ANOTHER CHANCE TO nudge peace forward in the Middle East slipped away all but unremarked recently. Lebanon rejected an Israeli offer to withdraw from the 9-mile-deep "security zone" Israel has maintained in southern Lebanon for nearly 13 years.
Israel established the zone as a hedge against repeated murderous attacks on Israeli communities by the Hezbollah terrorists who infest the area.In the past, Israel had said it would recall its troops only if an independent peace-keeping force took their place or as part of a broad peace settlement with Syria and Lebanon.
Israeli officials recently proposed withdrawal in exchange for a commitment by Lebanon to disarm Hezbollah and take a firm hand against cross-border guerrilla attacks. Lebanese Foreign Minister Faris Bouez has said no, citing a 1978 U.N. resolution that had called for unconditional Israeli withdrawal after another defensive occupation.
Translation: Never mind that Hezbollah is a subsidiary of Iran's ayatollahs. Syria, rather than negotiate with Israel, uses Hezbollah's zealots in Lebanon to pressure Israel to relinquish the formerly Syrian Golan Heights that Israel occupied after Syria attacked Israel in 1967.
The Lebanese irritant lies at considerable political distance from the core issue of Israeli-Palestinian accommodation, but its resolution would improve the atmospherics for that tougher task. It would add to the general security Israelis rightly demand and would ease the high costs of security's current, imperfect maintenance.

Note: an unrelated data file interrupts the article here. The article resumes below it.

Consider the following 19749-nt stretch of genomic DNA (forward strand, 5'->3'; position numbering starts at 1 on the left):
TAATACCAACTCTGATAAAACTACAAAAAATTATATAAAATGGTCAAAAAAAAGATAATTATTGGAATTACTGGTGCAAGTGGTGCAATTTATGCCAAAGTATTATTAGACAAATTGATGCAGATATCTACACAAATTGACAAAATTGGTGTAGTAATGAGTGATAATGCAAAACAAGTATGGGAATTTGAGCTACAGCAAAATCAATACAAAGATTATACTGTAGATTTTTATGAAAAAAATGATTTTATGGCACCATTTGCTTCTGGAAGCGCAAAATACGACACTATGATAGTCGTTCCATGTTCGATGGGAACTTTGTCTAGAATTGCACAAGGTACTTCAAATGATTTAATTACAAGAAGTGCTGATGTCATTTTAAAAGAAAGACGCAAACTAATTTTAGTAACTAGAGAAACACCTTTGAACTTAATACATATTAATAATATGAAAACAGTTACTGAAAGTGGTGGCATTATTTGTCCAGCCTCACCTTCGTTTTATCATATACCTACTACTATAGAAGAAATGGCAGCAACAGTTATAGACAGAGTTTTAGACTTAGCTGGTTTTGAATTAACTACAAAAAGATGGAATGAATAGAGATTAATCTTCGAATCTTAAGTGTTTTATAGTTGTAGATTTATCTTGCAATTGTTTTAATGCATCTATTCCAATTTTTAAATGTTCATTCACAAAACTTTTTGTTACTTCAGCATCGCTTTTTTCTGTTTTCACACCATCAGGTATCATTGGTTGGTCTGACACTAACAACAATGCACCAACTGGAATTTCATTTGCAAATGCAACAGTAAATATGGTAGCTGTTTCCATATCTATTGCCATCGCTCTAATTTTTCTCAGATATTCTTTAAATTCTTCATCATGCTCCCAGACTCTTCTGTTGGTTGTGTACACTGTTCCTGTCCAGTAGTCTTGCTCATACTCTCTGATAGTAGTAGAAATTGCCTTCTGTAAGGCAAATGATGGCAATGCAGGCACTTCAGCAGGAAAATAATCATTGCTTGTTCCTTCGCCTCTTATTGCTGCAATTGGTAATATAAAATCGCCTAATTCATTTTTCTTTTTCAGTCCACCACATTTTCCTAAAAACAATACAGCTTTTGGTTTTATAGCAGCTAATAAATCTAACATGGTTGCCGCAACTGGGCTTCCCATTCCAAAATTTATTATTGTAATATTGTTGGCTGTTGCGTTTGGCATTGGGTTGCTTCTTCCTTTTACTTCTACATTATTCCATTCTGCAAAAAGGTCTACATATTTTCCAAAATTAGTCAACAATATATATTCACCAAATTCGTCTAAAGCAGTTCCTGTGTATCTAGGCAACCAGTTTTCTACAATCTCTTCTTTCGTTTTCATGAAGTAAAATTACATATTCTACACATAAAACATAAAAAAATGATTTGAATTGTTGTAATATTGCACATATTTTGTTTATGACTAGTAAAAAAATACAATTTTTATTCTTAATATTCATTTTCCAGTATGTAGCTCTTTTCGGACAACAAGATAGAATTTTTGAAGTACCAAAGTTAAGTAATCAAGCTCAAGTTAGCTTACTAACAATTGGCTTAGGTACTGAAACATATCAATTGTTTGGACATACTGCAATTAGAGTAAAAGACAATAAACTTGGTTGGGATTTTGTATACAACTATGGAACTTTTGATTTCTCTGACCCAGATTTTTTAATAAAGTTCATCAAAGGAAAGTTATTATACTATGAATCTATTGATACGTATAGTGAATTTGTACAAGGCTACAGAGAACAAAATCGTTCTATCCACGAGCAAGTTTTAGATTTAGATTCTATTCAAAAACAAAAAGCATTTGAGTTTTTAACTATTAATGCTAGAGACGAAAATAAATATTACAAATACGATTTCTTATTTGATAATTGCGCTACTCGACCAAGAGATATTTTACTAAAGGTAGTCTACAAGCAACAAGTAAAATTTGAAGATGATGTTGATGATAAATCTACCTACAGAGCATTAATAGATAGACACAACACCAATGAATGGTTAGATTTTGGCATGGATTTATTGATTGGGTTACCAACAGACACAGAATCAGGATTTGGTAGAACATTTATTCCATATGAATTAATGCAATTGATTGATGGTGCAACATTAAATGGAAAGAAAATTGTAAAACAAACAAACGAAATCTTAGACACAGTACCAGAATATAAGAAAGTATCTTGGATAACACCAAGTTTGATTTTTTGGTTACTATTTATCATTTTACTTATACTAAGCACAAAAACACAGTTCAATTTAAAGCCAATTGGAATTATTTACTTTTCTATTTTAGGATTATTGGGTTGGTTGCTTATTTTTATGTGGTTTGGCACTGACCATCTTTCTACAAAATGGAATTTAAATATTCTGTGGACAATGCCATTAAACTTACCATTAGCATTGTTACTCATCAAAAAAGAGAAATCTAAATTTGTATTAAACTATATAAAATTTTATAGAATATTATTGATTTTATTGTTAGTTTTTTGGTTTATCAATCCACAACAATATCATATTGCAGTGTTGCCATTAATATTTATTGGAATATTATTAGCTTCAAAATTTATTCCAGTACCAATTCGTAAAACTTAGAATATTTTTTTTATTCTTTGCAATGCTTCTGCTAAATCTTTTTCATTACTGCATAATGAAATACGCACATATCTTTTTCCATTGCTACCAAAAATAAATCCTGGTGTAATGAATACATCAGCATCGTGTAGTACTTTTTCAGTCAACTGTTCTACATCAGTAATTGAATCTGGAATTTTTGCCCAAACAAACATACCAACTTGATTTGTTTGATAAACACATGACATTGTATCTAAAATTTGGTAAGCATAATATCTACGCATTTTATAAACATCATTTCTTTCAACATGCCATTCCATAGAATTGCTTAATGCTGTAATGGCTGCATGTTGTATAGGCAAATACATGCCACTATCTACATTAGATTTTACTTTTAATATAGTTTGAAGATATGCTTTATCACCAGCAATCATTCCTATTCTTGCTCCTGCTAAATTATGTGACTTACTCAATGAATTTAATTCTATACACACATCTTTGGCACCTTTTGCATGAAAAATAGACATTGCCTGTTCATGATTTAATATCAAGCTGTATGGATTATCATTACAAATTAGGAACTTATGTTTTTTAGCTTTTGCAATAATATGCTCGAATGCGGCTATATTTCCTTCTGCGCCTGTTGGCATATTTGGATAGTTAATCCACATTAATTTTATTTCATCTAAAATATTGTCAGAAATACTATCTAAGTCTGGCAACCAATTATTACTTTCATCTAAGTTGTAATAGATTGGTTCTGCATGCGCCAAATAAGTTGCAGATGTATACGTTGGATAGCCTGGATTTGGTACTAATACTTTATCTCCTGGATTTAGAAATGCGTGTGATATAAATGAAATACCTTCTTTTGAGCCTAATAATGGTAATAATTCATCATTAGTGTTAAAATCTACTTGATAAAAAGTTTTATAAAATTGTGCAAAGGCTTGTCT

Israeli Prime Minister Benjamin Netanyahu has properly been held to international rebuke for his government's gratuitous provocations of Palestinians and for his unwillingness or inability to shake his coalition loose from its thralldom to a rejectionist minority.
The flip side of that coin is the international inattention to, and consequent failure to support, Netanyahu's better impulses. His government's politically difficult, and Israel's emotionally painful, withdrawal from Hebron in the West Bank was undercredited, for instance.
That's all the more so important, coming as it does after the latest crisis with Saddam Hussein once again brought Palestinians boiling into the streets to whoop it up for Saddam.
Washington is said to be looking for ways to get Israel off the dime in the peace process. Fine, as long it understands there's more than Netanyahu's stubbornness holding it there.